Not a huge surprise

Some people really do win the genetic lottery.
For the first time, scientists have shown that intelligence is linked to good health, so those blessed with brains are also less likely to become sick, develop disease or die early.
The reason is down to genes. An international team, led by the University of Edinburgh, have discovered that the same gene variants which make people smart, also protect them against illness.

We know very well that at the other end, with what we might call abnormally low intelligence, there’s often a number of confounding problems.

And it also provides something of an answer to the point that richer people live longer. To the extent that greater intelligence does make you richer (some) this is about what we would expect, no?

At which point Michael Marmot can (partly) bugger off, no?

18 thoughts on “Not a huge surprise”

  1. Hmm.. bookmarked the original scientific article for later reading. These things tend to be tough chewing. Not Before Morning Coffee.

  2. So Much For Subtlety

    Cause and effect are appallingly mixed up in that report

    Those who performed the best on memory, verbal reasoning and reaction time tests, were less likely to have genes linked to high blood pressure, develop diseases like Alzheimer’s, diabetes or have poor overall health. They were also likely to be taller and have larger brains, the study found.

    The only conditions that intelligence appeared to increase were schizophrenia, autism and bipolar disorder.

    The link between intelligence and some diseases seems at least plausible. Schizophrenia, autism and bipolar disorder are all disorders of the brain and/or nervous tissues. Like Ashkenazi Jews being more likely to get Tay Sachs.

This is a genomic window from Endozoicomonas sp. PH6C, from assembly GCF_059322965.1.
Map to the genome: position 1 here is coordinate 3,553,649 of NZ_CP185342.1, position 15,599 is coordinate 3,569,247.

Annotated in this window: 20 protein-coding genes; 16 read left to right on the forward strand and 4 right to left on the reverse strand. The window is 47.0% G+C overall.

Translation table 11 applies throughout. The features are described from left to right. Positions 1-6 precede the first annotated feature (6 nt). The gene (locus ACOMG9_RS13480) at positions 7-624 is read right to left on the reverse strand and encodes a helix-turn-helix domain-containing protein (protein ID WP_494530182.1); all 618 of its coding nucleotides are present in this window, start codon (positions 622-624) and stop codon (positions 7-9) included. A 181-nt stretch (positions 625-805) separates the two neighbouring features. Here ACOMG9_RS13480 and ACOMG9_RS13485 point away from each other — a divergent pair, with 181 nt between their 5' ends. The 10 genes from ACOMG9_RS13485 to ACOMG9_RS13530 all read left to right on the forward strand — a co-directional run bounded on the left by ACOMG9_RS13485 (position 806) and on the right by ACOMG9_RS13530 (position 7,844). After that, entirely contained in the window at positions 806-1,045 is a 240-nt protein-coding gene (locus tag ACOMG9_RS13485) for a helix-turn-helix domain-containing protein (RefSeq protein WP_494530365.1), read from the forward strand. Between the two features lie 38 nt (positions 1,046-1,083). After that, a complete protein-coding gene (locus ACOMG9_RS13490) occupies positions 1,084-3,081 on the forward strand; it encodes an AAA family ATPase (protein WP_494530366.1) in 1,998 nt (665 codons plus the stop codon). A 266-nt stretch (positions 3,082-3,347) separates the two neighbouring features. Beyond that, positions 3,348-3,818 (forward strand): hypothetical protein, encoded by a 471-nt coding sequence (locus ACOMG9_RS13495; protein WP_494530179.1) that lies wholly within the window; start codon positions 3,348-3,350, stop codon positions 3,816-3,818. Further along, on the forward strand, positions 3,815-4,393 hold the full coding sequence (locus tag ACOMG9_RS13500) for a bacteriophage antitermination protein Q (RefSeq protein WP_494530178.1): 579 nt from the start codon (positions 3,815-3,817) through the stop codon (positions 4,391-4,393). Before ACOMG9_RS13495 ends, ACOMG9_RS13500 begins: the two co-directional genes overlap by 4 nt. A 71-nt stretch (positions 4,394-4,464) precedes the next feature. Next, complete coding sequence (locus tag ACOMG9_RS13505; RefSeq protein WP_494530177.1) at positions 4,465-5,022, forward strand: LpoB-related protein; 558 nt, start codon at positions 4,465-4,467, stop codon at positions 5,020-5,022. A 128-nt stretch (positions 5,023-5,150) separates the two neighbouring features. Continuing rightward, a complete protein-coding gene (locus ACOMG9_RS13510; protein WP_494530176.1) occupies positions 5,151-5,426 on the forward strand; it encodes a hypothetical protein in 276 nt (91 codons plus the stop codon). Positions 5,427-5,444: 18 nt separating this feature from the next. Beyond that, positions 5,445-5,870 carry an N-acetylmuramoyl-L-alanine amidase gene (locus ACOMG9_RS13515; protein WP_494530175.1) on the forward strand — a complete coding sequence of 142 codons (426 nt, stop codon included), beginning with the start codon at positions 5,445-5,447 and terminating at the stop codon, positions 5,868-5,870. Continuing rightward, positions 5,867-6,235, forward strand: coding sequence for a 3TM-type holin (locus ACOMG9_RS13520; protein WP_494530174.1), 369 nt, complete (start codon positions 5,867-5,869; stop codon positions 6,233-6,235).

However having high blood pressure, developing diseases like Alzheimer’s, diabetes or having poor overall health in the end come down to life-style choices. Except for Alzheimer’s anyway. If someone has diabetes they may have the genes for it. But they are also likely to eat poorly and not exercise much.

    In the same way people who are likely to be taller are likely to be from richer families. Although not as much now as in the past.

    To be on the safe side though, clearly we need an Qango to rectify this abuse. Inequality is unacceptable. I call for an OfChub which would stuff young upper middle class youths with jam donuts until they are suitable obese.

  3. “However having high blood pressure, developing diseases like Alzheimer’s, diabetes or having poor overall health in the end come down to life-style choices. Except for Alzheimer’s anyway. If someone has diabetes they may have the genes for it. But they are also likely to eat poorly and not exercise much.”

    So perhaps having a decent bit of brain power allows you to conclude the best options in those lifestyle choices then?

  4. So Much For Subtlety

    Jim – “So perhaps having a decent bit of brain power allows you to conclude the best options in those lifestyle choices then?”